Ok so i have been asked to get back to the basics of photography and will be starting off with the F-Stop. Il leave the topic on for a week so that people can get to read up on it and ask questions that they might have.Were will one find a F stop on a lens?
Simple here ; What is the meaning of F-Stops
F-stops are a bit confusing because the numbers appear as decimals. Lets take for instance the following line :
F1.4 | F2.0 | F2.8 | F4 | F5.6 | F8 | F11 | F16 | F22 and so forth...
F-1.4 lets in the most light through the lens while F-22 setting lets in the least.
Just by looking at the numbers above going from from F1.4 to a F2.0 doesn't seem that one is taking the light and halving it and What's more, F2 is a larger number than F1.4 and sounds like it should have more light, not less. Neither does f/4 to f/2.8 sound like doubling the amount of light. In fact, each of the numbers in this sequence is a halving/doubling of the amount of light from its immediate neighbours, just like the shutter speed settings are. For example:
The reason that both the halving/doubling and the smaller numbers mean more light things make sense is that the f/stop is a ratio. The ratio is between the diameter of the aperture in the lens and the focal length of the lens. The focal length is generally measured in millimeters, so we'll stick with those as our unit of measure. On a 50mm lens, f/2 is saying that the diameter of the aperture is 25mm. The ratio is: 50/25 = 2. That seems pretty straightforward.
So what makes a lens fast?
Lenses are referred to by their maximum aperture (that's the biggest hole, the smaller number).
Lets take a lens for example a "x 50mm " lenses and we will just change the F-Stop
50mm F1.4 | 50mm F2.0 | 50mm F2.8 | 50mm F3.5
All four of these lenses have a f/4all the way up to f/16. These are distinguished by the maximum amount of light they could let in. The 50mm F3.5 when set to it's maximum aperture of F3.5 lets in one third less light that the 50 F2.8 and the 50 F2.8 at its maximum aperture, lets in only half the light of the 50 F2.0 at its maximum aperture and so forth. Lenses which have wide maximum apertures and let in lots of light are called fast lenses. Lenses which let in comparatively less light at their maximum apertures are called slow lenses. The 50 F1.4 is a very fast and the 50 F3.5 would be kind of slow. Would you always use a fast lens ?
The answer is No. The reason being is Weight and the actual cost of these fast lenses. To get those larger diameter apertures means you need larger pieces of glass which means larger lenses. These lenses are alot heavier and and therefore become harder to auto focus.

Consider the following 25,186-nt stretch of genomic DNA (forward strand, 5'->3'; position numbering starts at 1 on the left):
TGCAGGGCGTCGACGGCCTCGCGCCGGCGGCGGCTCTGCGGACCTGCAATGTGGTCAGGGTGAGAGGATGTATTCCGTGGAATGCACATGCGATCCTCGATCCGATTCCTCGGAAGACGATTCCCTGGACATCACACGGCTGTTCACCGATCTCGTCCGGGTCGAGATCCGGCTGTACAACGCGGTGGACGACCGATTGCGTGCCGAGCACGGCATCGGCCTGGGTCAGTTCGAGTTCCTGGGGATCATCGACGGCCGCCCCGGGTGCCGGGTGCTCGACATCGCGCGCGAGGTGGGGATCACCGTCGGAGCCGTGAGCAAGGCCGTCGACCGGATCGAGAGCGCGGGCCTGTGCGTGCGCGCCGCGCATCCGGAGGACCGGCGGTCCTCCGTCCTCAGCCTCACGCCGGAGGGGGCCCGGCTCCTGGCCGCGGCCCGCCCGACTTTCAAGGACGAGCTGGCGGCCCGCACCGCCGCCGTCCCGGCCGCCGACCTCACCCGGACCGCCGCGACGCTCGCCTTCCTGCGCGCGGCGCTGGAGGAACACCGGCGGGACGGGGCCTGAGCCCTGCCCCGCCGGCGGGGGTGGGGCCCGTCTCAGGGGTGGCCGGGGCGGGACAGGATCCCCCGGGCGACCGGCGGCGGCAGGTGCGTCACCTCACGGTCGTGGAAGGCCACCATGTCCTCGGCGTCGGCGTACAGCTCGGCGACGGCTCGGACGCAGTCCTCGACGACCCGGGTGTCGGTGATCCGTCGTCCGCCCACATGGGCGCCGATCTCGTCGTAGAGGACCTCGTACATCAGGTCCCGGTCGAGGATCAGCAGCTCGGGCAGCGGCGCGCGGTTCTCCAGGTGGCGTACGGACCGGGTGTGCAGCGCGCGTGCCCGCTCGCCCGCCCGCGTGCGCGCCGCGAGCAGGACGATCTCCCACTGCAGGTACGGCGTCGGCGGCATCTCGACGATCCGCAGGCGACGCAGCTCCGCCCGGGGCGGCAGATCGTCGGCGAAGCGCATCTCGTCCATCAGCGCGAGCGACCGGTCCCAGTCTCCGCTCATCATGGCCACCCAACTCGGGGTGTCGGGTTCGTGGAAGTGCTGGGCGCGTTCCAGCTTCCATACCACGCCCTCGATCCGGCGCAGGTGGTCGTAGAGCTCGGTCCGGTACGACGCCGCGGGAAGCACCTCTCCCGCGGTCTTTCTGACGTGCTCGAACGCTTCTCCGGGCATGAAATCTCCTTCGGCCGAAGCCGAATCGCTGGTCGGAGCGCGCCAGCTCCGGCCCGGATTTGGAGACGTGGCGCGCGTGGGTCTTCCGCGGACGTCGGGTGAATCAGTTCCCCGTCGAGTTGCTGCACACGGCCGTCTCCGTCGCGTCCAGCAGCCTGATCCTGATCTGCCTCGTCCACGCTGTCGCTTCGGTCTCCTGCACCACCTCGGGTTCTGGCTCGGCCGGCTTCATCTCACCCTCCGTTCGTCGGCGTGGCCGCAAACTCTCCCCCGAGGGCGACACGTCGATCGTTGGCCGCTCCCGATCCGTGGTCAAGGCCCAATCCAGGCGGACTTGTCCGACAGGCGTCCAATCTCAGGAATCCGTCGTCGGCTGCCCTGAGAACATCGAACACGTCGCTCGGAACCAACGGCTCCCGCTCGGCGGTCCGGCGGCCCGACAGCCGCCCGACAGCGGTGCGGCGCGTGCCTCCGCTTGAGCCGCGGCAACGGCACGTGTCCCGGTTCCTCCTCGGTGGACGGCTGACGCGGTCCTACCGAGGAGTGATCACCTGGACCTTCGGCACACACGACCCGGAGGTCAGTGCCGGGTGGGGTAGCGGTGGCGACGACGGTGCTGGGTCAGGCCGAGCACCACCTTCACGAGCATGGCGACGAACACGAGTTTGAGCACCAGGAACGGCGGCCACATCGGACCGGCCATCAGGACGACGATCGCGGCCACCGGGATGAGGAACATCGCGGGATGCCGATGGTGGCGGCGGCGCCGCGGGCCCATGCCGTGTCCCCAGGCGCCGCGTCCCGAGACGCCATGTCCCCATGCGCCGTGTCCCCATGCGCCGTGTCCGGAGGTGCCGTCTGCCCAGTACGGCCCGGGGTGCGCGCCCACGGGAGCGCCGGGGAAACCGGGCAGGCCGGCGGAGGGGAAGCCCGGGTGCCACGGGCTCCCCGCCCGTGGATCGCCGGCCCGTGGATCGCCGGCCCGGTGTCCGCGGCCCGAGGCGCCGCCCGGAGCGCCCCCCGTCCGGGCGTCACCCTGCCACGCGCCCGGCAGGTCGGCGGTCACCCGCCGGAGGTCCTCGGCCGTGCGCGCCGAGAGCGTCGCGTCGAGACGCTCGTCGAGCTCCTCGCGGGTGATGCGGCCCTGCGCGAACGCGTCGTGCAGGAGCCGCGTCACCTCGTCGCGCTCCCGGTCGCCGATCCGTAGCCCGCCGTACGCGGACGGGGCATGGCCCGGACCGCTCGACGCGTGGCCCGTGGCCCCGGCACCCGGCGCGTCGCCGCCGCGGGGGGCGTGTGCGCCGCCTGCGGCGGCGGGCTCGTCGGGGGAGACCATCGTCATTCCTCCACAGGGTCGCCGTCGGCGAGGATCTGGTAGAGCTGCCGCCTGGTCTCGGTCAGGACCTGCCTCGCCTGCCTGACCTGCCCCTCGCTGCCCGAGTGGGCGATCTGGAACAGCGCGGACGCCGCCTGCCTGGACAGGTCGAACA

The size is also really obvious in the long lenses. The weight balloons and the cost skyrockets. Lets look at the canon 400 fixed lenses
The canon 400 F2.8 : Dimensions 6.4 x 13.7" and weight is 5.35kgs costing R+-70k
The canon 400 F5.6 : Diemesions 3.5 x 10.1" and the weight is 1.25 kgs costing R+- 11k
You also see the size in the zoom lenses. Most modern consumer zooms are handy, light and slow. They are also have a variable maximum f/stop across their zoom range. The professional level lenses tend to be fixed F- stop.
Even on shorter lenses the difference is noticeable 50 f/1.2 is much heavier than 50 f/1.8. The viewfinder is bright in the f1.2 and that last fraction of a stop can be handy sometimes, but the camera weighs a lot on the neckstrap and you start to question its value if you're shooting at f/11 anyway.
My Zoom lens says it's 24-85mm F2.8 to 4 What's that mean?
This relates to the size versus lens speed issue. Lets take a lens 24-85 f/2.8-4 zoom lens, as an example. It's not exactly small and light, but it tries. If you think about it, the size of the elements needed to get f/2.8 at 24mm is much smaller than the size needed to get f/2.8 at 85mm. To keep lens sizes and costs down, the lens manufacturer accepts that the lens wil be faster at the wide end of its focal length range and slower at the long end. As a result, you can open up to f/2.8 at the 24mm end of the range, but only to f/4 at the 85mm end. This is particularly noticeable in small lenses that do, say, 70-300mm where at the 300mm end the maximum f/stop is f/5.6 or worse. It also shows up in the compact point and shoot superzooms, which can have unspeakably slow long focal lengths. You'd better have a sunny day!What is stopping down?
When you stop down a lens, you are going to a larger number/smaller aperture and therefore less light. Going from f/8 to f/11 is stopping down. The opposite is opening up; going from f/11 to f/8 is moving towards the smaller number/larger aperture and therefore more light.How am I supposed to remember that f/stop sequence?Small F
LIGHT | BIG
F - Small light
So basically here is a picture to sum it all up ! .
Hope this helps you guys!! IF there is something i have left out please post it so we call all read it and learn from it also!
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